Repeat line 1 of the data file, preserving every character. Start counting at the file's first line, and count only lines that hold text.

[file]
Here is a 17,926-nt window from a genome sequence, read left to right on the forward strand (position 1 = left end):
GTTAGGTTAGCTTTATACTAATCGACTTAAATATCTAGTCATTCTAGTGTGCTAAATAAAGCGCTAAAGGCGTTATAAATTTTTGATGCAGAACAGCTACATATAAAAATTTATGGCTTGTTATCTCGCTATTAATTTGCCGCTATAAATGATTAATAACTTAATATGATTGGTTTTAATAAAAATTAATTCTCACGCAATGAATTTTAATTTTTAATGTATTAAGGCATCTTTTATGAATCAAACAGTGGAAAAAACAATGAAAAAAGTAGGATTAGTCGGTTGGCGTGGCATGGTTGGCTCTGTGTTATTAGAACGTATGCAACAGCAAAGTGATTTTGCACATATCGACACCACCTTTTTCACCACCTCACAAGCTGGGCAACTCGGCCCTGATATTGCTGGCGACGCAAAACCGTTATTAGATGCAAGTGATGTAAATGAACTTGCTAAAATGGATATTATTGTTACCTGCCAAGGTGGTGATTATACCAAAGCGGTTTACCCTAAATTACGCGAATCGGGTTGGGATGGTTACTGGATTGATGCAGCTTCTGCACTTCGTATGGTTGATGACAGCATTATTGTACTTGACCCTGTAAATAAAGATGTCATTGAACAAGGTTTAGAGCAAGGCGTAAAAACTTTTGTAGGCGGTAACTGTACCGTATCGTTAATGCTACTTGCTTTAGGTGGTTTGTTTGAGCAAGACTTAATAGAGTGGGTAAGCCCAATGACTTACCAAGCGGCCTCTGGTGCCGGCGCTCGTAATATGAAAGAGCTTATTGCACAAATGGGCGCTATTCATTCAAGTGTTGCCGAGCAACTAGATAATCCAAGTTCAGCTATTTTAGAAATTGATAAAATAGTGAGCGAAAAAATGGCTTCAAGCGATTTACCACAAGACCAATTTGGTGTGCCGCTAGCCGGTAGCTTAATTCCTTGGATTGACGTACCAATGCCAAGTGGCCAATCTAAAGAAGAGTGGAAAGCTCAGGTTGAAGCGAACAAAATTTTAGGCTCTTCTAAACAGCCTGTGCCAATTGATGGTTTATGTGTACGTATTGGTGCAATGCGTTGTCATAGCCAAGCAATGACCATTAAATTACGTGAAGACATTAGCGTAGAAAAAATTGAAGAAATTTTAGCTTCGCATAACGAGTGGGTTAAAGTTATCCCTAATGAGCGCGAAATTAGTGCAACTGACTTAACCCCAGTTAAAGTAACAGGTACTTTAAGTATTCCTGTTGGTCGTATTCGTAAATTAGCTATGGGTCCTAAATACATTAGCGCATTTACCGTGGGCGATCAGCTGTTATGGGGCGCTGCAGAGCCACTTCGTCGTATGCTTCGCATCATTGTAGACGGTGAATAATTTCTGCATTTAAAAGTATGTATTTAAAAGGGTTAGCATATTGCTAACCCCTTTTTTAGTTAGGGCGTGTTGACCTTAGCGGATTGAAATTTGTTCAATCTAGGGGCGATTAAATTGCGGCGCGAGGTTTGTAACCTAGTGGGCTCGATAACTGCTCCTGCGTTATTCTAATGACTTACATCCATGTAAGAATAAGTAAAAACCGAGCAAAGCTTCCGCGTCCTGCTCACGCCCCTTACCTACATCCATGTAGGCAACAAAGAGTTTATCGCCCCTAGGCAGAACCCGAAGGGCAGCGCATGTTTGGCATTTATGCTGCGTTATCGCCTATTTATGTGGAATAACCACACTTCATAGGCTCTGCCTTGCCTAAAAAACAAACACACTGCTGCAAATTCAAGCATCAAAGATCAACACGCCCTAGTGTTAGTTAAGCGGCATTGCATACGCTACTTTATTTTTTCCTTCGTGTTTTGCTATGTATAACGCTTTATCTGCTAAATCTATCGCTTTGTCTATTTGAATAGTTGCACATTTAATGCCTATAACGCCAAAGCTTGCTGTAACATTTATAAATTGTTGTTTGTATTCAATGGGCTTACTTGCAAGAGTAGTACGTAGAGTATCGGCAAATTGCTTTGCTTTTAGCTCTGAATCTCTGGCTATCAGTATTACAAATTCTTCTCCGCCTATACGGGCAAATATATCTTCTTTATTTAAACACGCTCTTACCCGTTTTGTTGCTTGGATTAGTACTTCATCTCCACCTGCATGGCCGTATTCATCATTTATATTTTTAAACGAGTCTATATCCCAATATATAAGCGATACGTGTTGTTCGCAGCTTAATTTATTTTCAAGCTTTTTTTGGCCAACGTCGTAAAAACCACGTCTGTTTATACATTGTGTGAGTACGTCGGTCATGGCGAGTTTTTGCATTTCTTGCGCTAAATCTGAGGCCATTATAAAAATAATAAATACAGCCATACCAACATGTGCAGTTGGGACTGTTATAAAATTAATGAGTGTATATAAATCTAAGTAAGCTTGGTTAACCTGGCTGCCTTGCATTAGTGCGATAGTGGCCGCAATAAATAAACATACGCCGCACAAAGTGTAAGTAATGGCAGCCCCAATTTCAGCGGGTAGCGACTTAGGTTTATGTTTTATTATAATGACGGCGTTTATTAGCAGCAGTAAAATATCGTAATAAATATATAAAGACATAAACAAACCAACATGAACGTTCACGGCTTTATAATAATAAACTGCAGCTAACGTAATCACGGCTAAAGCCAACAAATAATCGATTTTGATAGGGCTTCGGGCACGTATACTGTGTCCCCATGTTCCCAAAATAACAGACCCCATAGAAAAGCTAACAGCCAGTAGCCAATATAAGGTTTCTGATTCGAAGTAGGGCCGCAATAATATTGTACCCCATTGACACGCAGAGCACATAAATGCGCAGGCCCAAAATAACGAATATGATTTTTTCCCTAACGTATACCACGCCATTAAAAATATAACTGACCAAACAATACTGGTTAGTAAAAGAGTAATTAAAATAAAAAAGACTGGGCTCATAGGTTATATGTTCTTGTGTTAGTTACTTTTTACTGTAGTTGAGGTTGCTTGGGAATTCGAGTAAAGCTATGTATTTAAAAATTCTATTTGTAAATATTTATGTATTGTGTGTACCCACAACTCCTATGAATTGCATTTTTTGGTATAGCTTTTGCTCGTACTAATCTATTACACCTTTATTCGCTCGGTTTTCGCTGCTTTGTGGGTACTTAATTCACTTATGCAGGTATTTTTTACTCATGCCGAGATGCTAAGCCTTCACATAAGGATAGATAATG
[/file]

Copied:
Here is a 17,926-nt window from a genome sequence, read left to right on the forward strand (position 1 = left end):